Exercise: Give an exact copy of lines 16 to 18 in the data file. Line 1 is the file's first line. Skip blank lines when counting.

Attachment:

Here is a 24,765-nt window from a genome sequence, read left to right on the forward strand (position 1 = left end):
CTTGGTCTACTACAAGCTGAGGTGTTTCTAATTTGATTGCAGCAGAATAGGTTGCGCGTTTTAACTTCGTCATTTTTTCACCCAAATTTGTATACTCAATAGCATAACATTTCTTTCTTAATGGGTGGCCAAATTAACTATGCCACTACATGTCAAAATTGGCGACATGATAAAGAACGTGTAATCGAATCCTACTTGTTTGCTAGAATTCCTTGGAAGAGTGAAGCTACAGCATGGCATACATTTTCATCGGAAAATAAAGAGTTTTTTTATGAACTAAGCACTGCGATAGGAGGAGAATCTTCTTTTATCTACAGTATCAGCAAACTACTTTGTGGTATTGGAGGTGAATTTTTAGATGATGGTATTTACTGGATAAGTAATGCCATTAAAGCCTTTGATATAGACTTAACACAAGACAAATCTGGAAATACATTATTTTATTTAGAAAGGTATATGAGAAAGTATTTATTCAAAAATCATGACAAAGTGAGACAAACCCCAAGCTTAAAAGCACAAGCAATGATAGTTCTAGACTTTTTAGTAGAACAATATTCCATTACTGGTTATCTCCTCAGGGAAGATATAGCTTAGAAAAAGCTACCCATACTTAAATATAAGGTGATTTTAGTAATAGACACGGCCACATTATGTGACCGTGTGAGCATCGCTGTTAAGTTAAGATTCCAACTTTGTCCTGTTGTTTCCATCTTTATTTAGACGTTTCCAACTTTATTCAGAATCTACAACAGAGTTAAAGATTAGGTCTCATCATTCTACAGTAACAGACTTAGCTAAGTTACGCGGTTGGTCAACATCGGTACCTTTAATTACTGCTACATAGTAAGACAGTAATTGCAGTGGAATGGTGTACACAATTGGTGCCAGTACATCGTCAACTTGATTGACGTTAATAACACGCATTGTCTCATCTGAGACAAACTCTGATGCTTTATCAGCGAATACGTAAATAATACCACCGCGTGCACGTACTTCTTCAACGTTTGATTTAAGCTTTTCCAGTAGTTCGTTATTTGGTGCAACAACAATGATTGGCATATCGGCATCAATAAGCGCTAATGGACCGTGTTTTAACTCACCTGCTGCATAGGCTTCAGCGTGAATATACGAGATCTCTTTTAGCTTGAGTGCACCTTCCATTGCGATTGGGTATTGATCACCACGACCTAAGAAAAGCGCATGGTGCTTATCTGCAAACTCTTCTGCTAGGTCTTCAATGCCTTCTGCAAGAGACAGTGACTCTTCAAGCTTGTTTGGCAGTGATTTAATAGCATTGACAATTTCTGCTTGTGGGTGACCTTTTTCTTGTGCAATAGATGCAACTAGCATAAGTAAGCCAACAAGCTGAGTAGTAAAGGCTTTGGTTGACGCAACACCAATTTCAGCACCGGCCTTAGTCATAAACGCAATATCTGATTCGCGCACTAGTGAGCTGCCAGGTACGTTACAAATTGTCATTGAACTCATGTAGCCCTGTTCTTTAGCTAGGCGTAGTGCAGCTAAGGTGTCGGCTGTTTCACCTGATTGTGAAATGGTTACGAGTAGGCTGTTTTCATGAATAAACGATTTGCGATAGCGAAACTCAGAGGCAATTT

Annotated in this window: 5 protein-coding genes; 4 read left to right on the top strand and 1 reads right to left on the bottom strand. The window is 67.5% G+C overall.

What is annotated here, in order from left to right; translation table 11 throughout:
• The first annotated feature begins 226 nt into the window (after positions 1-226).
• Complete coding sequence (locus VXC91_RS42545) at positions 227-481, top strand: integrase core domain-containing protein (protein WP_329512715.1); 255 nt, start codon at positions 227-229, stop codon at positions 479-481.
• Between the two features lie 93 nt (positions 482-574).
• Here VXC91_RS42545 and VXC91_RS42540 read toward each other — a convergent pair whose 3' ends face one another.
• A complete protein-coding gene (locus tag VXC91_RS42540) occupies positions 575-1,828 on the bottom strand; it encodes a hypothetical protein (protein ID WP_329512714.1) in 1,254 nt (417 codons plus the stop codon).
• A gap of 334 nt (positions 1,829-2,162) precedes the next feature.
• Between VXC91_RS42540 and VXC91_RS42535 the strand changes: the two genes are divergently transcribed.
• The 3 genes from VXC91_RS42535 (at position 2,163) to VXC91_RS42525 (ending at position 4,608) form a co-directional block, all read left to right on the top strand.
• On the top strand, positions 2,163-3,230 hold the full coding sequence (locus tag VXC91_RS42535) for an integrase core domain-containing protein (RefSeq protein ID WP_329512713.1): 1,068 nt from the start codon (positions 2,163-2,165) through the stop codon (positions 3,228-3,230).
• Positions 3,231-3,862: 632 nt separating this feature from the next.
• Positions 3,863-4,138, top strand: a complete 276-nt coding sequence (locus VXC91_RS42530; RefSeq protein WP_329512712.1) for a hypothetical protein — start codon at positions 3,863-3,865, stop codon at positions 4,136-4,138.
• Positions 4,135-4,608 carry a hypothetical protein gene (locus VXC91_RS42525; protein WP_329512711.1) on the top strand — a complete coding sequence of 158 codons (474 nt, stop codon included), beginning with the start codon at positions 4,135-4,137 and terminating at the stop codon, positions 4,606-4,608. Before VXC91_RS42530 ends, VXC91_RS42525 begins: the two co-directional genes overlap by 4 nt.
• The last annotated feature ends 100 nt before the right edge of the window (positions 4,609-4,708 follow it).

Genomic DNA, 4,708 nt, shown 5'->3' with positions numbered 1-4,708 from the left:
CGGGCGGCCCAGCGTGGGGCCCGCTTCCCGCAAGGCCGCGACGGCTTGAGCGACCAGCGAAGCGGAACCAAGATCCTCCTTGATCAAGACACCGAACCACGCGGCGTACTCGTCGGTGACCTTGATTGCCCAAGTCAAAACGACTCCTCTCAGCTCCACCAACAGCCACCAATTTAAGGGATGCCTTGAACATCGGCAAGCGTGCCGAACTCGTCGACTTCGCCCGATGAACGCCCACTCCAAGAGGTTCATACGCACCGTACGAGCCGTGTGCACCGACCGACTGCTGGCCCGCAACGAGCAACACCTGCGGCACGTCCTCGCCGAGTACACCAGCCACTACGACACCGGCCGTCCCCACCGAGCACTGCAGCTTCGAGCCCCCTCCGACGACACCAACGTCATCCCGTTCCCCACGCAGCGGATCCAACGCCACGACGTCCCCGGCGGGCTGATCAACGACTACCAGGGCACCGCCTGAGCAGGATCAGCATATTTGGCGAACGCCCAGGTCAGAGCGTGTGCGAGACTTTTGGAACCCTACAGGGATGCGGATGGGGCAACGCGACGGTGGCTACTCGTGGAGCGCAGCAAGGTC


• Positions 4,135-4,608 carry a hypothetical protein gene (locus VXC91_RS42525; protein WP_329512711.1) on the top strand — a complete coding sequence of 158 codons (474 nt, stop codon included), beginning with the start codon at positions 4,135-4,137 and terminating at the stop codon, positions 4,606-4,608. Before VXC91_RS42530 ends, VXC91_RS42525 begins: the two co-directional genes overlap by 4 nt.
• The last annotated feature ends 100 nt before the right edge of the window (positions 4,609-4,708 follow it).

Genomic DNA, 4,708 nt, shown 5'->3' with positions numbered 1-4,708 from the left: